From empowering youth towards political participation
Karen Abarca is proud to be serving as an example for youngsters in El Oro Province, located in the south-west of Ecuador. At the age of 20, mother of an 8 month old toddler and a third year student of economy, she actively participates in provincial youth forums to have her voice heard and be able to weigh on public policies that affect issues important to her.
Once a month, Karen gathers with her peers - as she calls them - in a general assembly, to discuss youth-related topics. "Of course you should involve teenagers and youth when designing public policies that affect them. Only from our perspective can we learn to organize ourselves, articulate our opinions and influence decision-makers," she tells passionately.
Through the Programme for the Articulation of Territorial Networks (ART), UNDP has assisted youngsters in the Province of El Oro in acquiring critical awareness with respect to topics such as sexual and reproductive health, alcohol and drug addiction, the enforcement of their rights, youth participation, entrepreneurship and leadership. From 7 municipalities, 540 youngsters aged 15 to 29 have participated in workshops to increase their knowledge and strengthen their skills, in the framework of the project "Inter-institutional Articulation for the Integral Development of Teenagers and Youth".
The youngsters themselves have identified the thematic areas to be dealt with in this project, actively supported by the Provincial Government of El Oro and the Municipalities of Balsas, Chilla, Huaquillas, Machala, Marcabelí, Pasaje and Santa Rosa. Several other actors teamed up for this project, such as civil society organizations (the Colibrí Youth Movement and Save the Children), academia (the University of Machala) and 5 public institutions (among which the Ministries of Public Health, Education and Social and Economic Inclusion).
Oscar Sánchez, aged 25 and currently Youth Officer at the Provincial Government of El Oro, considers the possibility to work jointly with the different municipalities as one of the project's most relevant outcomes: "The participation of the seven municipalities complemented all the work we put in this project, thereby avoiding the duplication of efforts and generating a greater influence of youth at the local governments."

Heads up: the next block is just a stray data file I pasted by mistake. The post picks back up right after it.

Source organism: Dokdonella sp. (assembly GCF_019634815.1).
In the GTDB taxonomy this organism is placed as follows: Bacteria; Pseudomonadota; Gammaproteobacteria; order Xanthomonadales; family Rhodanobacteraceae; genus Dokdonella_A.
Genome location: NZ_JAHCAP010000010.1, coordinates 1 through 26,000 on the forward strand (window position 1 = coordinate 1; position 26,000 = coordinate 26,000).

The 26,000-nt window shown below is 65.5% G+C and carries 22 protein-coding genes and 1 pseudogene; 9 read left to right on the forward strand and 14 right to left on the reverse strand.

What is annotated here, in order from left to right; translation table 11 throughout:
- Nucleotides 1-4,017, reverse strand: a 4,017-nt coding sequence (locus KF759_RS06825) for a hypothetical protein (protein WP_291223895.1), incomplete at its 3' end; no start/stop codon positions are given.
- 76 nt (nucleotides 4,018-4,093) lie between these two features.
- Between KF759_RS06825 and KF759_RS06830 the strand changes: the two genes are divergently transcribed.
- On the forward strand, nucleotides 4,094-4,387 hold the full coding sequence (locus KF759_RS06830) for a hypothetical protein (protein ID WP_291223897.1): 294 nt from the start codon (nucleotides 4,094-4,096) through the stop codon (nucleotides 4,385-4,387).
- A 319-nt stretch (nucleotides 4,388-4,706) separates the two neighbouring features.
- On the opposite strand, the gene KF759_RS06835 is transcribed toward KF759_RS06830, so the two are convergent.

This is but one concrete example of how youngsters have grown into social actors who make use of their rights. In this respect, the Ecuadorian Constitution stipulates that "the State shall safeguard the rights of youth and promote the effective enforcement of their rights through policies and programs, institutions and resources, as to assure and maintain in a permanent manner their participation and inclusion in all areas, in particular within the realm of public power."
Thanks to the joint efforts of all institutions and organizations involved, the youngsters of El Oro Province have been set on track towards the fulfillment of their rights and their active participation in local governance mechanisms. Moreover, municipal decrees earmark resources from local budgets so they can be dedicated to the priorities of teenagers and youth. As a result, youngsters such as Karen can continue to participate in capacity strengthening workshops and inspire their peers to join them in shaping their own future.